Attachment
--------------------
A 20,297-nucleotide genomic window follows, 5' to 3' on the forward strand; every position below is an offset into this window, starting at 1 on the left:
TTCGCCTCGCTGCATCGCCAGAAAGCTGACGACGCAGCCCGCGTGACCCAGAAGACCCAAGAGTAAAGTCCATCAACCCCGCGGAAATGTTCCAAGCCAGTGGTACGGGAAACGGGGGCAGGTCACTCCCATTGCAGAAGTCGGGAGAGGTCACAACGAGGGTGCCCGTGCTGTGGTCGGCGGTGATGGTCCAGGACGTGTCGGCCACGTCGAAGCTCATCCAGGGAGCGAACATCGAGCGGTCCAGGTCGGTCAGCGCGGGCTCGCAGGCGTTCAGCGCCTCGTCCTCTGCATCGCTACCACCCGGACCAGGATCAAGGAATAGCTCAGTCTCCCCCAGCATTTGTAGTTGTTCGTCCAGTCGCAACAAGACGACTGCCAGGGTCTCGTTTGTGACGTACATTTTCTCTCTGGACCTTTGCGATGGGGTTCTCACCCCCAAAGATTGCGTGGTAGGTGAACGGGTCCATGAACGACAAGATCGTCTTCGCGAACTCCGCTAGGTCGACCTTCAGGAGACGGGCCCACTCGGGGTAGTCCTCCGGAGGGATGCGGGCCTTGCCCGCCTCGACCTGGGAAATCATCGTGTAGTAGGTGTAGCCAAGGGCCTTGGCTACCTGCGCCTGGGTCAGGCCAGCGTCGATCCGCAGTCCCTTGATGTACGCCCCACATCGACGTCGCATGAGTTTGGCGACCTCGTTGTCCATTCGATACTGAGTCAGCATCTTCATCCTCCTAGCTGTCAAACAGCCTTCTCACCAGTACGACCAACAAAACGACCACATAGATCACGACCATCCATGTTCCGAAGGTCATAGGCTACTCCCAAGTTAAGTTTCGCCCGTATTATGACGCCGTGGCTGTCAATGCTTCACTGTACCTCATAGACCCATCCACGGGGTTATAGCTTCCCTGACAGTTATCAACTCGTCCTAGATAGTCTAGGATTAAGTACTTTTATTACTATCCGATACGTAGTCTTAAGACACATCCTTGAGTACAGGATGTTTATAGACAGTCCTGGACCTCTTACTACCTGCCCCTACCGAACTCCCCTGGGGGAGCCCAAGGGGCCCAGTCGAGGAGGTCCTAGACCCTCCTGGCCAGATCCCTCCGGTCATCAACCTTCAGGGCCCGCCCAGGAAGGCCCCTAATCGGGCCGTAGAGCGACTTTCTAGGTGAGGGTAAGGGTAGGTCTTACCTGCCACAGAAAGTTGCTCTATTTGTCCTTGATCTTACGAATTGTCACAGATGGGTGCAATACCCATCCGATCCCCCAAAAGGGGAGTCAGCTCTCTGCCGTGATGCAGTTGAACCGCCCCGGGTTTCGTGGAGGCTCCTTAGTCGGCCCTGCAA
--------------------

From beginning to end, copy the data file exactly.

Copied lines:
A 20,297-nucleotide genomic window follows, 5' to 3' on the forward strand; every position below is an offset into this window, starting at 1 on the left:
TTCGCCTCGCTGCATCGCCAGAAAGCTGACGACGCAGCCCGCGTGACCCAGAAGACCCAAGAGTAAAGTCCATCAACCCCGCGGAAATGTTCCAAGCCAGTGGTACGGGAAACGGGGGCAGGTCACTCCCATTGCAGAAGTCGGGAGAGGTCACAACGAGGGTGCCCGTGCTGTGGTCGGCGGTGATGGTCCAGGACGTGTCGGCCACGTCGAAGCTCATCCAGGGAGCGAACATCGAGCGGTCCAGGTCGGTCAGCGCGGGCTCGCAGGCGTTCAGCGCCTCGTCCTCTGCATCGCTACCACCCGGACCAGGATCAAGGAATAGCTCAGTCTCCCCCAGCATTTGTAGTTGTTCGTCCAGTCGCAACAAGACGACTGCCAGGGTCTCGTTTGTGACGTACATTTTCTCTCTGGACCTTTGCGATGGGGTTCTCACCCCCAAAGATTGCGTGGTAGGTGAACGGGTCCATGAACGACAAGATCGTCTTCGCGAACTCCGCTAGGTCGACCTTCAGGAGACGGGCCCACTCGGGGTAGTCCTCCGGAGGGATGCGGGCCTTGCCCGCCTCGACCTGGGAAATCATCGTGTAGTAGGTGTAGCCAAGGGCCTTGGCTACCTGCGCCTGGGTCAGGCCAGCGTCGATCCGCAGTCCCTTGATGTACGCCCCACATCGACGTCGCATGAGTTTGGCGACCTCGTTGTCCATTCGATACTGAGTCAGCATCTTCATCCTCCTAGCTGTCAAACAGCCTTCTCACCAGTACGACCAACAAAACGACCACATAGATCACGACCATCCATGTTCCGAAGGTCATAGGCTACTCCCAAGTTAAGTTTCGCCCGTATTATGACGCCGTGGCTGTCAATGCTTCACTGTACCTCATAGACCCATCCACGGGGTTATAGCTTCCCTGACAGTTATCAACTCGTCCTAGATAGTCTAGGATTAAGTACTTTTATTACTATCCGATACGTAGTCTTAAGACACATCCTTGAGTACAGGATGTTTATAGACAGTCCTGGACCTCTTACTACCTGCCCCTACCGAACTCCCCTGGGGGAGCCCAAGGGGCCCAGTCGAGGAGGTCCTAGACCCTCCTGGCCAGATCCCTCCGGTCATCAACCTTCAGGGCCCGCCCAGGAAGGCCCCTAATCGGGCCGTAGAGCGACTTTCTAGGTGAGGGTAAGGGTAGGTCTTACCTGCCACAGAAAGTTGCTCTATTTGTCCTTGATCTTACGAATTGTCACAGATGGGTGCAATACCCATCCGATCCCCCAAAAGGGGAGTCAGCTCTCTGCCGTGATGCAGTTGAACCGCCCCGGGTTTCGTGGAGGCTCCTTAGTCGGCCCTGCAA